Caterpillar contracted the services of one of its dealers, Pantropic Power of Miami, to build the prototype high-output 3412. Pantropic was the logical choice because they had the most interest in the project. For Caterpillar, faced with a crowded calendar of engineering activity, it was much more expedient to subcontract the engine than build it through normal development channels. The venture brought the new 3412 to market remarkably fast - 15 months from a gleam in the eye to initial delivery, a milestone for a company that once boasted that it spent 10 years bringing a new product to market. Pantropic now handles assembly and delivery - factory production, parts, and service will be brought online within the next year.

Caterpillar anticipates that the new 1,000-hp 3412 is the forerunner model in a broad "HO" (high output) product line - a lineup calculated to enlarge Caterpillar's slice of the cruiser marketplace. Similar reworking of the well-liked, bigger-cube 3500 series V-8 and V-16 is underway.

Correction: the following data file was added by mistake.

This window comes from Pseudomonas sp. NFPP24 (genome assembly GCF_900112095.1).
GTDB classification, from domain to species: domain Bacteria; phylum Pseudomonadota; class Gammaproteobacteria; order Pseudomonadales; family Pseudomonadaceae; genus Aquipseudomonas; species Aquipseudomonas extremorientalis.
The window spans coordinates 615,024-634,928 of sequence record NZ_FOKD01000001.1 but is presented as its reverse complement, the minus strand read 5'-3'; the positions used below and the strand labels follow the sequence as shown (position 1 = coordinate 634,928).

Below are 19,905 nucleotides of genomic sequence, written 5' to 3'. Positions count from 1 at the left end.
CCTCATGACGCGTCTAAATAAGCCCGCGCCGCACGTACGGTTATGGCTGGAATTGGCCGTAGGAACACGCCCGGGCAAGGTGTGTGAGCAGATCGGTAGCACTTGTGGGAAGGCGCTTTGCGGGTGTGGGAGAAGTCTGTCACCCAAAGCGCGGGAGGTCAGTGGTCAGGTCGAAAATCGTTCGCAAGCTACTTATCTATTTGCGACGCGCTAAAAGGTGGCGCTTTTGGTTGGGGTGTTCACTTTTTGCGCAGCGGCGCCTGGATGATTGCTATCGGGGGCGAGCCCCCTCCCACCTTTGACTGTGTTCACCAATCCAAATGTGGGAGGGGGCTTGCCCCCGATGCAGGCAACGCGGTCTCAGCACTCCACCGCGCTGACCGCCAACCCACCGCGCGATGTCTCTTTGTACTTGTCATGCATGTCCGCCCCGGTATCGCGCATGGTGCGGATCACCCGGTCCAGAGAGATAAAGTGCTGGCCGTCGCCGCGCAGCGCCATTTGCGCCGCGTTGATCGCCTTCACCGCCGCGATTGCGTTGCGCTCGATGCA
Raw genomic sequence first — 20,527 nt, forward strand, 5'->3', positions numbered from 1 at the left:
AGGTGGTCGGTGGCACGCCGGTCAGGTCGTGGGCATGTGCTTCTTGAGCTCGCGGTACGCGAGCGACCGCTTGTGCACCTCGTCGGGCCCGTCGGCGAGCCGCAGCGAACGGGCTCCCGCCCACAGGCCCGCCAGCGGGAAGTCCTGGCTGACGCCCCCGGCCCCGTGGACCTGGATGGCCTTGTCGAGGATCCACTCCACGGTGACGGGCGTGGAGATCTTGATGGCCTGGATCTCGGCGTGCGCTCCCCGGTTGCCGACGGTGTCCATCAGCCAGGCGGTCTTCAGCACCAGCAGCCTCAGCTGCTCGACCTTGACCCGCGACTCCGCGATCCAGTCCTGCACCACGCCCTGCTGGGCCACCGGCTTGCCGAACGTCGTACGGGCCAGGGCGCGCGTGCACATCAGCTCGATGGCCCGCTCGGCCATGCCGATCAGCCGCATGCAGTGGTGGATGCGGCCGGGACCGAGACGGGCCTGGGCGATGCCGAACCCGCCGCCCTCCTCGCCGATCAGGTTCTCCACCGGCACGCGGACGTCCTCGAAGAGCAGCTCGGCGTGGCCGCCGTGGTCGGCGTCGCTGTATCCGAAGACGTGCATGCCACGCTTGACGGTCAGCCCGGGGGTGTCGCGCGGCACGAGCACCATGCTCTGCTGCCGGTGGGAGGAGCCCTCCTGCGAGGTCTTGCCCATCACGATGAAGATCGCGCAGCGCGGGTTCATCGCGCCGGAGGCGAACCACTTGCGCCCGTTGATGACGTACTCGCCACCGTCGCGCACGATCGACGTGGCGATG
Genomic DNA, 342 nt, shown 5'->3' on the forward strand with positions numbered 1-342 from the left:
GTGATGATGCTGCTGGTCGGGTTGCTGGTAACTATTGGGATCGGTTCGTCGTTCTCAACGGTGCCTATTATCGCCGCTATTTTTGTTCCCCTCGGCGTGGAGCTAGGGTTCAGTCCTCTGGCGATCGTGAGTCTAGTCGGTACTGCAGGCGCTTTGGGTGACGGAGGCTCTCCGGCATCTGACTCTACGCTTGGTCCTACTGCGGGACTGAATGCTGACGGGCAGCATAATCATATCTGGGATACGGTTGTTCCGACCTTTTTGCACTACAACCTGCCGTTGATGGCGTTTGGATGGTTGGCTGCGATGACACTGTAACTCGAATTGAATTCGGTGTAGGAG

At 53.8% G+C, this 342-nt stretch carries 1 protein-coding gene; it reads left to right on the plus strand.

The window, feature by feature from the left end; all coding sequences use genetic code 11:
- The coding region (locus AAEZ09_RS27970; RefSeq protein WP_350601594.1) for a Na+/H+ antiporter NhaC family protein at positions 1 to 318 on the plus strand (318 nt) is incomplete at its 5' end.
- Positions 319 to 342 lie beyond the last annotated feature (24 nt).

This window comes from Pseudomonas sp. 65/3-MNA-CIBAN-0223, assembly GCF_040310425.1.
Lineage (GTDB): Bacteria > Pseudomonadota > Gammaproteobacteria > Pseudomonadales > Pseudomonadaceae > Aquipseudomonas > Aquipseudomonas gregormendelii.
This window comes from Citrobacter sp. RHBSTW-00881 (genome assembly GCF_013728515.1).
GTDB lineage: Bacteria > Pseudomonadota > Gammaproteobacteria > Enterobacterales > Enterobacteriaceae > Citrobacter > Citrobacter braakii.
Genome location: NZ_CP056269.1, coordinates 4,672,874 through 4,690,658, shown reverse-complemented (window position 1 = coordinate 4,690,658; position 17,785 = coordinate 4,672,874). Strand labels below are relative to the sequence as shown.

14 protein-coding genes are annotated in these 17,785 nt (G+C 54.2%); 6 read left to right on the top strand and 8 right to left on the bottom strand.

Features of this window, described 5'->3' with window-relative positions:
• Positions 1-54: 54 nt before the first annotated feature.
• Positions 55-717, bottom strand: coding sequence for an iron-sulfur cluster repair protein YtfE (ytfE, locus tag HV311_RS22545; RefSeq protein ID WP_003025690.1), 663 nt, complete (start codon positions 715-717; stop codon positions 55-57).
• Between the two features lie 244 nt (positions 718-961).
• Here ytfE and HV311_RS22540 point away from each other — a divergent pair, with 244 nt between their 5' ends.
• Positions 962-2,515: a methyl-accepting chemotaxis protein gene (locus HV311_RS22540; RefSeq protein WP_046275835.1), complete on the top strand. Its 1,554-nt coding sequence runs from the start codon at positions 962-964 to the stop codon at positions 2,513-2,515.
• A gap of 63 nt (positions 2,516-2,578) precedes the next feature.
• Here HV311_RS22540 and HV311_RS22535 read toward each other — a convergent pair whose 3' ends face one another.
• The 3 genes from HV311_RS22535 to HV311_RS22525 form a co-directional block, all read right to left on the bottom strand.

The specific method for upgrading the 3412 to create the new 3412HO was threefold: modify the size of its physical envelope, whittle its weight, and increase its power output. Combined, the modifications resulted in a formidable power-to-weight ratio. Power-to-weight ratio for the 5,400-pound standard, turbocharged, aftercooled bundle was 6.3 lb./hp. The new HO weighs 4,950 pounds, develops 1,000 horsepower at the same 2100 rpm, and boasts a power-to-weight ratio of 4.95 lb./hp. Furthermore, the physical profile of the engine was tailored to meet the space-saving requirements of pleasureboats.